The defendants moved to dismiss the claims, and the district court, treating the motion as one for summary judgment, ruled in their favor. Kalka v. Hawk, No. 97-2259 (D.D.C. Sept. 29, 1998). For purposes of resolving the motion, the court assumed that humanism, as professed and practiced by Kalka, was a religion. See mem. op. at 4. It concluded that BOP's denying him access to the prison chapel did not prevent Kalka from reasonably exercising his humanist beliefs. See id. at 6. Kalka failed to establish that BOP's offer to allow him to conduct services and distribute literature through the Education Department was unreasonable. See id. On the Establishment Clause claim, the court held that BOP's restrictions on Kalka's use of the chapel were reasonable, particularly because they did not prevent him from freely exercising his humanist beliefs. See id. at 8. Such reasonable restrictions are necessary, the court said, to ensure the opportunity for all inmates freely to exercise their religion. See id. Having concluded that no constitutional violations occurred, the district court expressed no opinion on the qualified immunity defense of the BOP officials.
Qualified immunity shields officials from liability for damages so long as their actions were objectively reasonable, as measured in light of the legal rules that were “clearly established” at the time of their actions. Harlow v. Fitzgerald, 457 U.S. 800, 818-19, 102 S.Ct. 2727, 73 L.Ed.2d 396 (1982); Farmer v. Moritsugu, 163 F.3d 610, 613 (D.C.Cir.1998). The immunity is not simply from damages but from having to participate in the proceedings. See Mitchell v. Forsyth, 472 U.S. 511, 526, 105 S.Ct. 2806, 86 L.Ed.2d 411 (1985). The Supreme Court has therefore instructed the lower courts that the validity of a qualified immunity defense should be determined as early as possible, preferably before discovery and trial. See, e.g., Anderson v. Creighton, 483 U.S. 635, 640 n. 2, 107 S.Ct. 3034, 97 L.Ed.2d 523 (1987).
Both sides tell us we first must determine whether Kalka has alleged a constitutional violation, which depends on whether the “humanism” to which Kalka allegedly subscribes is a “religion” within the meaning of the First Amendment. Wilson v. Layne, 526 U.S. 603, 119 S.Ct. 1692, 143 L.Ed.2d 818 (1999), they say, precludes us from simply assuming arguendo that Kalka's humanism is a “religion,” and then determining whether this was clearly established.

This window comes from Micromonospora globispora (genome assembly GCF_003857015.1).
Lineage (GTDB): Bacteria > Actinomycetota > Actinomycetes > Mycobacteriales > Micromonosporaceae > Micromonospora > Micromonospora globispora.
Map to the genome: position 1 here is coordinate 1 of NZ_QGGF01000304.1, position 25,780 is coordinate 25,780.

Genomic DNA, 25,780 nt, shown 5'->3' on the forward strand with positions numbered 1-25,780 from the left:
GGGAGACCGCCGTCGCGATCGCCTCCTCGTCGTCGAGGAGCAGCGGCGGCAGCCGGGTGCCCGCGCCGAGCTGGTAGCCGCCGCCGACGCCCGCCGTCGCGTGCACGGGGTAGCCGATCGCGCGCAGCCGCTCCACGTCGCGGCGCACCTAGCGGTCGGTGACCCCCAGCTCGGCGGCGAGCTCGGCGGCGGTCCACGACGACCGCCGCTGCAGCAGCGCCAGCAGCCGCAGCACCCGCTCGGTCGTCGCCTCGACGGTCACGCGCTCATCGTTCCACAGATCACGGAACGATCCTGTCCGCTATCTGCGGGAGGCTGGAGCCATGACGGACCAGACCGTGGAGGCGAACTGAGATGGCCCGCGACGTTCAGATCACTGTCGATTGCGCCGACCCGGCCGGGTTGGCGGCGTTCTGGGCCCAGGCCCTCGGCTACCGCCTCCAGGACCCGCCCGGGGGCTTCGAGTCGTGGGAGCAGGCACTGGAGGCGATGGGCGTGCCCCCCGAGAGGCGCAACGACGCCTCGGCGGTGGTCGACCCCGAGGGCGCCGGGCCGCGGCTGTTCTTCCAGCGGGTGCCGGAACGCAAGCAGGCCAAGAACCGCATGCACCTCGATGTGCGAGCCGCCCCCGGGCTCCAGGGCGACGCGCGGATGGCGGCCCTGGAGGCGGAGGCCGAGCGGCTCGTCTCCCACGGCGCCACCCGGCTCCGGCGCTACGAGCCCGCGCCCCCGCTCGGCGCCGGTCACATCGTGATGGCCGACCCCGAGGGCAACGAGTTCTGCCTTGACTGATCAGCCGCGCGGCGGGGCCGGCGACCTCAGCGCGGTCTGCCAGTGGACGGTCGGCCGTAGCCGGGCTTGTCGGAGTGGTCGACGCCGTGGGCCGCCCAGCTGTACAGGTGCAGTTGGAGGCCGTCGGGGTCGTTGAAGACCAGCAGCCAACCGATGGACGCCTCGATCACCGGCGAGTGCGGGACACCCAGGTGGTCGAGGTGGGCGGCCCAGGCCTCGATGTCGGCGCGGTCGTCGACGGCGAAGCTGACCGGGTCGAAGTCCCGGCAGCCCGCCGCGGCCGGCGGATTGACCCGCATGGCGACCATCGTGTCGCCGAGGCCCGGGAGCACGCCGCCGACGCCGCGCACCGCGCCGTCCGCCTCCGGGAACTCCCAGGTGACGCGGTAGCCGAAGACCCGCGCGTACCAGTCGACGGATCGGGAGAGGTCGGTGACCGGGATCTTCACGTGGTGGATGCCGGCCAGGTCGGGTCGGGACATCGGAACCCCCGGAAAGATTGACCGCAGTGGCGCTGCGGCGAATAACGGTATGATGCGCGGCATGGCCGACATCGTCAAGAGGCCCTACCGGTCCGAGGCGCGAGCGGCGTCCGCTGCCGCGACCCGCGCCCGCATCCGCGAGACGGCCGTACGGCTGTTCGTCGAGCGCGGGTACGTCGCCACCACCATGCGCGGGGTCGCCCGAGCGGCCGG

The critical passage in Wilson is as follows: “A court evaluating a claim of qualified immunity ‘must first determine whether the plaintiff has alleged the deprivation of an actual constitutional right at all, and if so, proceed to determine whether that right was clearly established at the time of the alleged violation.’ ” Id. at 609, 119 S.Ct. 1692 (quoting Conn v. Gabbert, 526 U.S. 286, 290, 119 S.Ct. 1292, 143 L.Ed.2d 399 (1999)). The Court had suggested this order of decisionmaking in a footnote in County of Sacramento v. Lewis, 523 U.S. 833, 841 n. 5, 118 S.Ct. 1708, 140 L.Ed.2d 1043 (1998), calling it the “better approach” because, if courts “always” ruled first on qualified immunity when no clearly established constitutional right existed, “standards of official conduct would remain uncertain.” The Second Circuit treats County of Sacramento, and the two cases following it-Conn and Wilson-as not always requiring federal courts to dispose of the constitutional claim before upholding a qualified immunity defense. See Horne v. Coughlin, 191 F.3d 244 (2d Cir.1999); Sound Aircraft Servs., Inc. v. Town of East Hampton, 192 F.3d 329, 334 (2d Cir.1999).7 We agree with the Second Circuit's conclusion but not with all of its reasoning. It is, for instance, true that footnote five in Sacramento was “tentatively worded,” Horne, 191 F.3d at 248, but there appears to be nothing tentative about the textual passage in Conn, quoted in Wilson, that the courts “must” initially decide if the plaintiff has alleged a constitutional right. On the other hand, the Supreme Court has itself warned against “dissect[ing] the sentences of the United States Reports as though they were the United States Code.” St. Mary's Honor Center v. Hicks, 509 U.S. 502, 515, 113 S.Ct. 2742, 125 L.Ed.2d 407 (1993); Reiter v. Sonotone Corp., 442 U.S. 330, 341, 99 S.Ct. 2326, 60 L.Ed.2d 931 (1979).8 So perhaps the statement about what the courts “must” do describes only what the courts ordinarily should do.